Technology Modernization Board announces $45 million awards to three agencies for IT modernization efforts, DHS awards $1 billion contract as part of CDM program, and the military drone market is expected to be worth over $13 billion by 2024. This is Public Spend Forum’s Weekly Roundup for June 15, 2018.
The Department of Homeland Security (DHS) will award cybersecurity contracts worth $1 billion this month, as its Continuous Diagnostics and Mitigation (CDM) program prepares to expand the services it offers federal agencies, followed by a $850 million award in July. The contracts will be part of CDM’s Dynamic and Evolving Federal Enterprise Network Defense (DEFEND) program. The task orders will provide for increased cybersecurity services and more flexibility for federal agencies to tailor specific solutions that they can deploy to safeguard their networks. “We wanted to make sure that the new task orders we awarded had significant runway to be able to handle a whole lot of different actions in support of future phases,” CDM Program Manager Kevin Cox said.
According to a new research report by Global Market Insights, Inc., the military drone market is set to grow from its current market value of more than $5 billion to over $13 billion by 2024. The military drone market growth is credited to increasing investments in the drone technology by military and defense departments. Governments across countries are spending heavily to increase their unmanned aerial vehicle (UAV) fleet size. The U.S. federal government has allocated approximately $4.5 billion for drone procurement in the 2017 budget proposal which indicates a shift in the technology, as the major drone procurement program was launched, with the funding assigned for new research and development. The military drone market adoption for border patrolling applications is gaining momentum due to their capability to effectively monitor borders without serious collateral damages and ensuring the safety of the border security personnel.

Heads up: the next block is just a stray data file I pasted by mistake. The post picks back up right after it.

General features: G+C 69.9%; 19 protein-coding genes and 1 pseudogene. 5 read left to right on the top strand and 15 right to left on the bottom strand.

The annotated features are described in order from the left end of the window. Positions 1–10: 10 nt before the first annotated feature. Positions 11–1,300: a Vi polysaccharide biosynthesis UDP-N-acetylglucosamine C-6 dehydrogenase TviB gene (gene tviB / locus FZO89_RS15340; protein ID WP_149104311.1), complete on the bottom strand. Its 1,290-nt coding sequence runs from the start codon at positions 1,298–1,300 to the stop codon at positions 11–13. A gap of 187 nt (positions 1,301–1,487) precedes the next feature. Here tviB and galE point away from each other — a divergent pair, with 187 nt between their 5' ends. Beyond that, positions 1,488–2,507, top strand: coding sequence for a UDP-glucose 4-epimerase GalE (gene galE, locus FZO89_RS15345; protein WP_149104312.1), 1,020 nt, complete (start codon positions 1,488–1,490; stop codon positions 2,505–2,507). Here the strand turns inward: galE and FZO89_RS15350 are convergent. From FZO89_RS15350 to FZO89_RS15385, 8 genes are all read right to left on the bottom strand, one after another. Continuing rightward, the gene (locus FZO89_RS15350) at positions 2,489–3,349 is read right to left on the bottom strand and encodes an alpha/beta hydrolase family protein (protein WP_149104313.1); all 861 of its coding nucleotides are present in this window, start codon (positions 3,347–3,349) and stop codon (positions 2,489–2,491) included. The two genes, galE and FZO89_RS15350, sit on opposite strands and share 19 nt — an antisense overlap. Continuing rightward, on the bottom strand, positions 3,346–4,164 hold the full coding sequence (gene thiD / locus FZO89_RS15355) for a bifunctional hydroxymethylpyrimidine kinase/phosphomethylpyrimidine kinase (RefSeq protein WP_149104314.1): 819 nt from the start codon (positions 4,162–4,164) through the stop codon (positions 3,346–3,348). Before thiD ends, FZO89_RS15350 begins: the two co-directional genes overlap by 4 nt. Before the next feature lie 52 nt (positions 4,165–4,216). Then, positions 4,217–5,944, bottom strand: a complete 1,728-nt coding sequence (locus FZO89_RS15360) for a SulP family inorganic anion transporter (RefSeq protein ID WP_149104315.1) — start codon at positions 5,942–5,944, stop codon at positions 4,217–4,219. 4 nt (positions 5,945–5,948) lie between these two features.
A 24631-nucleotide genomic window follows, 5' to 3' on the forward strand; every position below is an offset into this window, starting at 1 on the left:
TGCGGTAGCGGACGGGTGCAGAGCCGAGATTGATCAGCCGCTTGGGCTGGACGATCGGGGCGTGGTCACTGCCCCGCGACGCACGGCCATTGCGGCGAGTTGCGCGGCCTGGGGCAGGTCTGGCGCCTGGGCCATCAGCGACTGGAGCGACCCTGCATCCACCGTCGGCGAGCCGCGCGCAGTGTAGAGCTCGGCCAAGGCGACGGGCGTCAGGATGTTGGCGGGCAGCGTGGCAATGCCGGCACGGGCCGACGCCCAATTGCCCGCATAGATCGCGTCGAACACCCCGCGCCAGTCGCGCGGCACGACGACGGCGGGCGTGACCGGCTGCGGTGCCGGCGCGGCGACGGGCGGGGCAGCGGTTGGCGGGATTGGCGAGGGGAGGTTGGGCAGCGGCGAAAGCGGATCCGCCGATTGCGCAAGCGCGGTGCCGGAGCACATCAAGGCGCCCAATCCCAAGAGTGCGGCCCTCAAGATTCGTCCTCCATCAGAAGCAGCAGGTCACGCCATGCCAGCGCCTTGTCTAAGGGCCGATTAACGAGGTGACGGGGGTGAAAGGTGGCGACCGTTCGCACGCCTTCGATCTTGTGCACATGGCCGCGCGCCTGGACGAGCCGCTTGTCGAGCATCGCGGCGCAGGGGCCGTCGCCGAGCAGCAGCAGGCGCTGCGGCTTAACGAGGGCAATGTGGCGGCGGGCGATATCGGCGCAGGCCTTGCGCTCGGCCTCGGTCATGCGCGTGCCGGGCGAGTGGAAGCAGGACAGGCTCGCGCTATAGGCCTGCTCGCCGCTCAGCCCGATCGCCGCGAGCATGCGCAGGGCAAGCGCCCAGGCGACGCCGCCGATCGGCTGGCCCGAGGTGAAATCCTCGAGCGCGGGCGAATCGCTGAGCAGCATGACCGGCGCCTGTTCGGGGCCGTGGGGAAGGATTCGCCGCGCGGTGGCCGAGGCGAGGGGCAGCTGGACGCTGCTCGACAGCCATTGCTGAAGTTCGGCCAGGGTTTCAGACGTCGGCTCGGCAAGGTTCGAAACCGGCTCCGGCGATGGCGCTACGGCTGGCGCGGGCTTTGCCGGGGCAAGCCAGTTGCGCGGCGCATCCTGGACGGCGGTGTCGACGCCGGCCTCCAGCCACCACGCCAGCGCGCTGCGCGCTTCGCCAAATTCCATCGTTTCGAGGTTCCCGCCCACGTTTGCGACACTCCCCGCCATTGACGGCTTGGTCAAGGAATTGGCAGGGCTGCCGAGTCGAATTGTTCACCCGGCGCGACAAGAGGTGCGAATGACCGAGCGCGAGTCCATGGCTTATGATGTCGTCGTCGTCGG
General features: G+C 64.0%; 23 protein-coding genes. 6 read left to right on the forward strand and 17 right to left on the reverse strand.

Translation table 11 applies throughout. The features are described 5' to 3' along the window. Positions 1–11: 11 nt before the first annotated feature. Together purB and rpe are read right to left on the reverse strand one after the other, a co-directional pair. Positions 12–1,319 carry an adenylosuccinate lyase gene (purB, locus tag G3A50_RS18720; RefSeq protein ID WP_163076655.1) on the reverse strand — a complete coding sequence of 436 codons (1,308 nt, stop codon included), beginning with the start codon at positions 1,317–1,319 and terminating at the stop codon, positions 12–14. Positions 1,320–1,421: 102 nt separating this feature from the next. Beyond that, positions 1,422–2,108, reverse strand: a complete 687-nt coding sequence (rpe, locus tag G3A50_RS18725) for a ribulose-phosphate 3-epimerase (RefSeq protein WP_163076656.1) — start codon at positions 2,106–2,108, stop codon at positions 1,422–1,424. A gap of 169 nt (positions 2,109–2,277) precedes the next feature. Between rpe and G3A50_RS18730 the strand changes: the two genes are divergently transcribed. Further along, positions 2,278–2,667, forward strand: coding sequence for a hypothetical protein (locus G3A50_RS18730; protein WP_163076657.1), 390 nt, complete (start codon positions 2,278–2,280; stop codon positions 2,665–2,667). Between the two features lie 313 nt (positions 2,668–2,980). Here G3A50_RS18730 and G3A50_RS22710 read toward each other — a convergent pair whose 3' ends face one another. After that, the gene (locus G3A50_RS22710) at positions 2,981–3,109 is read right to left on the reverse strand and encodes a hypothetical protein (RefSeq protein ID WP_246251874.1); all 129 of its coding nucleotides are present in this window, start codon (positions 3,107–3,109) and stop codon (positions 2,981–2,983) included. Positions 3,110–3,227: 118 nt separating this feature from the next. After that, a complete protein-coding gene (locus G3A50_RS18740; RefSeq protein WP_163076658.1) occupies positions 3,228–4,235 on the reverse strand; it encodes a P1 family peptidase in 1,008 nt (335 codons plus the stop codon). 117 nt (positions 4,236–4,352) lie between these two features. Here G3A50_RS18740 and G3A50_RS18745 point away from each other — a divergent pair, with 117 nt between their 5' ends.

When it gets down to it for emerging technology, top IT officials want to talk more about people and process than the actual tech. FedScoop invited top tech officials from civilian and defense agencies to participate in an open roundtable discussion on the challenges and opportunities surrounding emerging technologies in the federal government. And while emerging technologies are often discussed in terms of augmenting, or even replacing, the workforce, federal CIOs and CTOs primarily place the fate of those technologies in the hands of a willing workforce. “When you have individuals who have done the same job for 25 years, it’s very, very hard to move them along that line, to get them excited and enthused about the new technology,” a CIO said. “To a lot of people, especially if they’re close to retirement, they just want to be left alone. That is the biggest obstacle that we have.”
The Technology Modernization Board announced that it had awarded $45 million to three agencies for IT modernization efforts. The Departments of Energy, Housing and Urban Development, and Agriculture each received $10 million or more in funding to help speed along major IT initiatives within their respective agencies, as part of funding established by the Modernizing Government Technology (MGT) Act. Notably, each agency’s award amount surpassed the $2 million to $10 million sweet spot the Technology Modernization Fund officials encouraged agencies to aim for in their proposals.
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